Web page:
We also went on the Sky Ride from one end of the fairgrounds to the other, which gives one a really cool bird's eye picture of the event. In other words, you can really see just how many gobs of people there really are swarming around. 110,931 on the Wednesday we were there, to be precise.

The Exhibitions

The exhibitions may have been my favorite. Wait, weren't the llamas my favorite? No, the corn dog was. Ohhhh, I can't decide.

The exhibitions were absolutely fantastic, even for non artsy-folk. I will return each year if and only if to see the Art exhibit. Quite a few Ae artists had work on display and I was tickled to even see a few works we've shown at the gallery before. Minnesota in no way lacks for talent, creativity or expression. Lots of amazing artwork in the Fine Arts building and there was also some also amazing craftsmanship in the Creative Activities exhibit.

The Eco-experience was also pretty awesome, even if you're not a pinko commie liberal. We also got a free reusable grocery bag by posing for the following picture. You were supposed to write a little reason on the card. I wanted to write "I love bag" but Nick said I should add "& the earth." So I did.

The Great Minnesota Get Together

They call the State Fair "The Great Minnesota Get Together" and they are right when they say you cant go to the fair without running into at least a few folks you know. Even though there was over 100,000 people there we still saw quite a few friends out and about, also enjoying the craziness.

So... that about sums up my first State Fair experience. I had an awesome time and will probably go again.

You should come with me. We can share cheese curds.

He's a musician, and I'm an artist.

The past few weeks have been pretty intense. I've been doing a lot of traveling, a lot of reading, a lot of thinking. (But not a lot of posting. Sorry.) I went to Chicago for the first real (more than a few hours) time. I saw Niagara Falls. I drove past Mystic but didn't stop for pizza. I slept in a creepy MOTEL in the middle of nowhere straight out of Psycho but didn't die. I ate 10 canisters of Pringles. The barbeque kind are the best.

I'm home now and even though I'm not working at a "real job," I'm busy all the time. School, gallery, family, house. Not in that order. But there's one less thing on my list, and it's keeping me sane for the most part.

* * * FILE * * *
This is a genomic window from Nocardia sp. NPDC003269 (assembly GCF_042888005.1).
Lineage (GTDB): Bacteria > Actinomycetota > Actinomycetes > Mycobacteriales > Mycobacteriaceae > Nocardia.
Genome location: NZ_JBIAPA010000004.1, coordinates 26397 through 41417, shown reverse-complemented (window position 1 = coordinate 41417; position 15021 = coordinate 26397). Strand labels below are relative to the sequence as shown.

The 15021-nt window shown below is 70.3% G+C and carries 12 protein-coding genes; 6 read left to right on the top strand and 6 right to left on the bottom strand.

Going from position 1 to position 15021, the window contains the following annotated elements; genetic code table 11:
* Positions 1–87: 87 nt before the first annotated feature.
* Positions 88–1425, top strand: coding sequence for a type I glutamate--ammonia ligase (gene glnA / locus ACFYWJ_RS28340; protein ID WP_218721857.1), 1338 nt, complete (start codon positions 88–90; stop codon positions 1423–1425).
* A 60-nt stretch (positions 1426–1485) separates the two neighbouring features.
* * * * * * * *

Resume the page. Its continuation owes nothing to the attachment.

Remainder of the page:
(Other things are making me insane, but that's beside the point.)

Here's what I wanted to post about.

While sitting at the beach in Humarock, I had a small personal revelation.

Figuring out my employment situation has been a constant struggle over the past few years. I decided a long time ago that I would rather make less money doing something fulfilling than make more money doing something not congruous with my own personal ethics. In other words, I would rather make half as much doing the accounting for a small nonprofit with a mission I believe in than work at a large corporation at which I felt alienated and disengaged, or worse - felt like I was doing harm to my community and the global environment.

I want to help make the world a better place. That has been a primary goal.

When I was in Humarock, I spent a lot of time with my family. I also wrote a paper for school and took a lot of long walks along the beach. One afternoon I sat on the shore and watched the waves crash against the pebbles along the shore.

"What can I do to make the world a better place?" I thought to myself.

I thought about that for a very long time. I've been thinking about that for a very long time. As I sat on the beach, my toes in the sand, I realized something.

The world is a better place. The world is actually a pretty fantastic place. It isn't perfect, but the world is beautiful, and amazing, and overwhelming.

The world is a better place... but it's how we perceive, process and interact with it (and each other) that is flawed.

When Nick and I crossed the border into Canada, the lady at the station asked us what we do for a living. Recently unemployed, at first I didn't know how to respond, so I blurted the first thing that came to my head. "Um, He's a musician, and I'm an artist."

I can run a business. I'm a good accountant. I can office manage the bejeezus out of any small business. I can build walls. I can stucco. I know how to use power tools. I can't play football. I can write grants and create development plans. I can facilitate strategic planning. I can work hard and be on time and be a good employee.

but I am also an artist, and sometimes it is all to easy to set that part of me aside for more "practical" things.